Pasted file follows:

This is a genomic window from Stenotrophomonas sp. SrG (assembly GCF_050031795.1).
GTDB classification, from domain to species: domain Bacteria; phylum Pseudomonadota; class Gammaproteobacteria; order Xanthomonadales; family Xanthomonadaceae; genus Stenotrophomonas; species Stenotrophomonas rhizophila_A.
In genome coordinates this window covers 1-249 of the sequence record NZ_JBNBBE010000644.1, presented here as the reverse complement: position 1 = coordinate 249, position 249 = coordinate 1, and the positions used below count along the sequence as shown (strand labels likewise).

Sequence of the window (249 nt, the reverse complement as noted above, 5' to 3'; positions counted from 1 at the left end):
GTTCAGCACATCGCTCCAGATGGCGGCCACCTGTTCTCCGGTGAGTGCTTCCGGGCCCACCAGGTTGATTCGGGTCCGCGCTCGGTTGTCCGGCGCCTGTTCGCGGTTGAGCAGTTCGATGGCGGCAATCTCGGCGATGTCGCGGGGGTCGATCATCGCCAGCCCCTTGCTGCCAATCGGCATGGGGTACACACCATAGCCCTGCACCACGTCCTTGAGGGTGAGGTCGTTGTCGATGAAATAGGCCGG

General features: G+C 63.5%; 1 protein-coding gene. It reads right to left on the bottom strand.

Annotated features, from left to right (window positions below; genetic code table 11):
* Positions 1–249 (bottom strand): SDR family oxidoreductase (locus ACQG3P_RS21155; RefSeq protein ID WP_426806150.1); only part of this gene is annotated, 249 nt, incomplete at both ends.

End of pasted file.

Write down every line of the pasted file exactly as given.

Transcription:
This is a genomic window from Stenotrophomonas sp. SrG (assembly GCF_050031795.1).
GTDB classification, from domain to species: domain Bacteria; phylum Pseudomonadota; class Gammaproteobacteria; order Xanthomonadales; family Xanthomonadaceae; genus Stenotrophomonas; species Stenotrophomonas rhizophila_A.
In genome coordinates this window covers 1-249 of the sequence record NZ_JBNBBE010000644.1, presented here as the reverse complement: position 1 = coordinate 249, position 249 = coordinate 1, and the positions used below count along the sequence as shown (strand labels likewise).

Sequence of the window (249 nt, the reverse complement as noted above, 5' to 3'; positions counted from 1 at the left end):
GTTCAGCACATCGCTCCAGATGGCGGCCACCTGTTCTCCGGTGAGTGCTTCCGGGCCCACCAGGTTGATTCGGGTCCGCGCTCGGTTGTCCGGCGCCTGTTCGCGGTTGAGCAGTTCGATGGCGGCAATCTCGGCGATGTCGCGGGGGTCGATCATCGCCAGCCCCTTGCTGCCAATCGGCATGGGGTACACACCATAGCCCTGCACCACGTCCTTGAGGGTGAGGTCGTTGTCGATGAAATAGGCCGG

General features: G+C 63.5%; 1 protein-coding gene. It reads right to left on the bottom strand.

Annotated features, from left to right (window positions below; genetic code table 11):
* Positions 1–249 (bottom strand): SDR family oxidoreductase (locus ACQG3P_RS21155; RefSeq protein ID WP_426806150.1); only part of this gene is annotated, 249 nt, incomplete at both ends.